Downtown L.A. Streetcar alternatives released; community meeting coming next Thursday

The Metro team studying the possible resurrection of streetcar service in downtown Los Angeles has released a briefing package [PDF] that details the seven routes now under consideration and compares the pros and cons of each.

Metro planners have been winnowing potential routes — “alternatives” in planner speak — since this spring. For those who are new to the project, The Source attended the project kickoff meeting last May and had this recap, which covers the basics. Here’s an excerpt:

Metro staff members began the meeting by bringing the audience up to speed on a project whose conceptual roots go back to the mid-1990s. In short, Metro was brought on last year to head up the environmental planning process on behalf of the city of Los Angeles and the non-profit Los Angeles Streetcar, Inc., which are working to secure funding for the $125-million dollar project.

In March 2011, the city of L.A. and its Community Redevelopment Agency allocated seed money — including funds from the city’s Measure R local return funds — to pay for preliminary engineering, continued community outreach and other planning work.

[...]

The primary goal for the project is to enhance connections between downtown’s principal residential and commercial activity centers, including South Park, Bunker Hill and the Broadway corridor, among others. Metro Planning Director Robin Blair emphasized that the streetcar is, above all, really about “accelerating pedestrian” movement through downtown.

The briefing package [PDF] mentioned above is packed with interesting data and charts that are definitely worth a closer look. While the document stops short of recommending one particular route, some options appear to be stronger candidates than others based on Metro’s preliminary evaluation. Maps and charts are after the jump! [Update: Here is an additional PDF document with individual maps of the seven routes in greater detail.]

The map below shows the seven routes under consideration. Each brings something different to the table — two options jut north to Union Station, others skirt closer to Bunker Hill — but they all would travel southbound on Broadway.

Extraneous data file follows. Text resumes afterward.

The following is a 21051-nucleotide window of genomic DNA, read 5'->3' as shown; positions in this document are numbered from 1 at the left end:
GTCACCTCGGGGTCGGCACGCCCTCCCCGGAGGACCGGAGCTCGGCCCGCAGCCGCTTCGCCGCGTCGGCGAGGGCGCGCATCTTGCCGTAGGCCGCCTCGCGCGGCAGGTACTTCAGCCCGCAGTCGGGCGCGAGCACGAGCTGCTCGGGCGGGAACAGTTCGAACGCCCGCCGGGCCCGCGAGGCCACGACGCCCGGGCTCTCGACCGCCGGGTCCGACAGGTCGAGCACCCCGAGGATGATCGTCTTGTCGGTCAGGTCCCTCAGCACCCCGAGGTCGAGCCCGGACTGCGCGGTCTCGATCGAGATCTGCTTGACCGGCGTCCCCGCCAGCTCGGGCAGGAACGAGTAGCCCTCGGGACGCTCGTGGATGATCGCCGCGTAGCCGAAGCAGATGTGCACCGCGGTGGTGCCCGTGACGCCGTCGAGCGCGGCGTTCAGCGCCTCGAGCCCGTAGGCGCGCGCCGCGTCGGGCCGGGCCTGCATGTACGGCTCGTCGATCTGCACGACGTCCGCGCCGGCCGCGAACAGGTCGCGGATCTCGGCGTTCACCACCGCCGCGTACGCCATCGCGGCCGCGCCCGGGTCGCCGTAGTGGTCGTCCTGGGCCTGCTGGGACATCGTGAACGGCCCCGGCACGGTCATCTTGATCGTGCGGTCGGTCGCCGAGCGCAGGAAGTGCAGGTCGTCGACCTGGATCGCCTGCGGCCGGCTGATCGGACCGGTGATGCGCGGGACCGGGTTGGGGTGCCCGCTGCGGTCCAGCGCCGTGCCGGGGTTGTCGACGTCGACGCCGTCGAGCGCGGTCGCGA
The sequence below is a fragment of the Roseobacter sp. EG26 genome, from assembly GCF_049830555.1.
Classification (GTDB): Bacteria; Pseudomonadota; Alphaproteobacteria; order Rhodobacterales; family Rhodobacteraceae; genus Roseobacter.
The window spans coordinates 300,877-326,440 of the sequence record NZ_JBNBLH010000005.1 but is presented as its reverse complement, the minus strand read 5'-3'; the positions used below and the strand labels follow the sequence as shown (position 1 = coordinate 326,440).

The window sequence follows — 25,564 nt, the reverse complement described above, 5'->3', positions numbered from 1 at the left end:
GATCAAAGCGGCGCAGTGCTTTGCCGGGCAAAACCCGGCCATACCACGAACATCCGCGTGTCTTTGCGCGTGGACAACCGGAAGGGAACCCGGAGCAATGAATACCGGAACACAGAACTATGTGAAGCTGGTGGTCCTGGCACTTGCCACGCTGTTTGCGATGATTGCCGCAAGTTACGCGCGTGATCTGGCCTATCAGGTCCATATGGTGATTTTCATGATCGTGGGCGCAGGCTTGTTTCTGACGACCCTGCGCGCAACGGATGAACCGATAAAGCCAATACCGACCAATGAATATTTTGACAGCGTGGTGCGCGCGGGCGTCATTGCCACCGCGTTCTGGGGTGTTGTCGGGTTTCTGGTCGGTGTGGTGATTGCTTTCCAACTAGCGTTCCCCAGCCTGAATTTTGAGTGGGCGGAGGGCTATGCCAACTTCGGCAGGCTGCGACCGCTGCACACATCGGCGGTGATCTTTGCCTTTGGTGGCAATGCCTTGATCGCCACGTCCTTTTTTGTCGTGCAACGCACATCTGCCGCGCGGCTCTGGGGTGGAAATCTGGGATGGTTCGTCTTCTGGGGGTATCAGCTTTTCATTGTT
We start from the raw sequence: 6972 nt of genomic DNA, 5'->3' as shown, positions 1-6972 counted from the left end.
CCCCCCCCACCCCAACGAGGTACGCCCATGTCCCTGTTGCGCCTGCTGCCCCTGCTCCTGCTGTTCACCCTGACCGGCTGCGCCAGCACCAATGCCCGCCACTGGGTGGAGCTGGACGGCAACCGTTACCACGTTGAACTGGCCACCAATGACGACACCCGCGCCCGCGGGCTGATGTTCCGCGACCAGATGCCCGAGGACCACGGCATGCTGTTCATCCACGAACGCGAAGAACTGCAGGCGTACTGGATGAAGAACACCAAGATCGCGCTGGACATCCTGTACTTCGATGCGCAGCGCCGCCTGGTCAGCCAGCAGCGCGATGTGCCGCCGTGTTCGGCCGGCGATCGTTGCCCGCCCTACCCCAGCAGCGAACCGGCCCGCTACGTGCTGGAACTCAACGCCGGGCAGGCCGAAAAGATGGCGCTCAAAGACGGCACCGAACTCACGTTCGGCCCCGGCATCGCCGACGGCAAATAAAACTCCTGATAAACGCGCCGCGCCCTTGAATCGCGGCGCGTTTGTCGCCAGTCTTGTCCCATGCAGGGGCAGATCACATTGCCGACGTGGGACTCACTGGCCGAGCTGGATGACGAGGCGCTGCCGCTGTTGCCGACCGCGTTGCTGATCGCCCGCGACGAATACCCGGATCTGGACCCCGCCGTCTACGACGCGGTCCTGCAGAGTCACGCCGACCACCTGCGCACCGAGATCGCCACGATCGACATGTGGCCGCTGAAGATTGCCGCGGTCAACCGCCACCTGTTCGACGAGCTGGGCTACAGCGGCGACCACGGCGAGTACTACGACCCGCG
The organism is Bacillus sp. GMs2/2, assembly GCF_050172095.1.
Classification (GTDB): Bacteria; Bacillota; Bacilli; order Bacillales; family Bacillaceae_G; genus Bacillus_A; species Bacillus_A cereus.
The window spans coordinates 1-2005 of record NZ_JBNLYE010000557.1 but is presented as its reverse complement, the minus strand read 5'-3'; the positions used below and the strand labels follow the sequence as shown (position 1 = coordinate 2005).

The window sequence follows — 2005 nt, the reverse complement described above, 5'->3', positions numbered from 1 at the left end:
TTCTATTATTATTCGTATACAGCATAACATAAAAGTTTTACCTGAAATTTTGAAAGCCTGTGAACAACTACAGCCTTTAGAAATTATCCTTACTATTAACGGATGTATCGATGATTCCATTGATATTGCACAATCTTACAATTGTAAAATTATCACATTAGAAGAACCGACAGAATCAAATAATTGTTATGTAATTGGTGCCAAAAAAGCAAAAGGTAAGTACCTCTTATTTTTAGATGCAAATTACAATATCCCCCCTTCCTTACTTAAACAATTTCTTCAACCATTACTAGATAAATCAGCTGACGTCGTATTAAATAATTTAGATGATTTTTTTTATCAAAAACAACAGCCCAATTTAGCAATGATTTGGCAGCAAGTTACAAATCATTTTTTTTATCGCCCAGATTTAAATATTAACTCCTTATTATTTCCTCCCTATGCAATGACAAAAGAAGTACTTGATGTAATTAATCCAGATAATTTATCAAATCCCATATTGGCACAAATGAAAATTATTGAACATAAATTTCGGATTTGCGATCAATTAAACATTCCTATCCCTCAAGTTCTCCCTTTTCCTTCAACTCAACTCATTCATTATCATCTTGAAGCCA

One thing that jumps out at me: Metro’s planning team has eliminated an earlier proposed route that would have crossed the Blue/Expo Line tracks at Pico Boulevard and Flower Street. Instead, those alternatives have been tweaked to use 11th Street, where the Blue/Expo tracks are underground.

These are the seven route "alternatives" that Metro staff are studying in depth. Click the image for more detail.

For the first time, planners and community members have a chance to compare the various alternatives based on estimates of ridership and cost. Metro’s projections are in the table below. In particular, keep an eye on the “Boardings Per Mile” and the “Cost Per User” columns, as they’re the most useful for making apples-to-apples comparisons among the alternatives.

Lastly, the following table evaluates the route alternatives based on additional criteria including environmental impacts, access to important destinations and economic development potential. Note that “1” is the best score in each category, so the route alternatives with lower total scores would make the strongest candidates, according to Metro’s planners.

With all that info in mind, check out next Thursday’s meeting to hear more details from Metro staff to give the project team further input and feedback. If you cannot make the meeting, you can email your comments to streetcarservice@metro.net or leave a phone message at (213) 922-3000.

When: Thursday, November 3, 2011

Time: 5:30 to 7 p.m.

Location: Caltrans Building, First Floor Conference Room, 100 S Main St, Los Angeles, CA

For More information about this project please visit www.metro.net/streetcar.

22 thoughts on “Downtown L.A. Streetcar alternatives released; community meeting coming next Thursday

  1. A tramcar takes all the disadvantages of a bus and all the disadvantages of a rail system and combines them. If there is an obstacle on the path, a bus can maneuver around. A tram gets stuck behind any obstacle. A bus can change route whereas a tram must run a fixed route decided at the time of construction. A tram has significant construction costs whereas with an existing bus system, one can use available buses to create a new route. Once tracks are set down, they make riding a bike down the same road nearly impossible because bike wheels can slip into the track and cause serious injuries. These accidents are very common in San Francisco. Even motorcycles and cars have slipped on the tracks. Because of their large size, trams also force cars off the road. Trams often operate to the exclusion of all other modes of transport on the road (cars, bicycles, pedestrians, etc.). It is decidedly not multi-modal and forces everyone to take the tram. This sounds like a disaster coming to Downtown LA.

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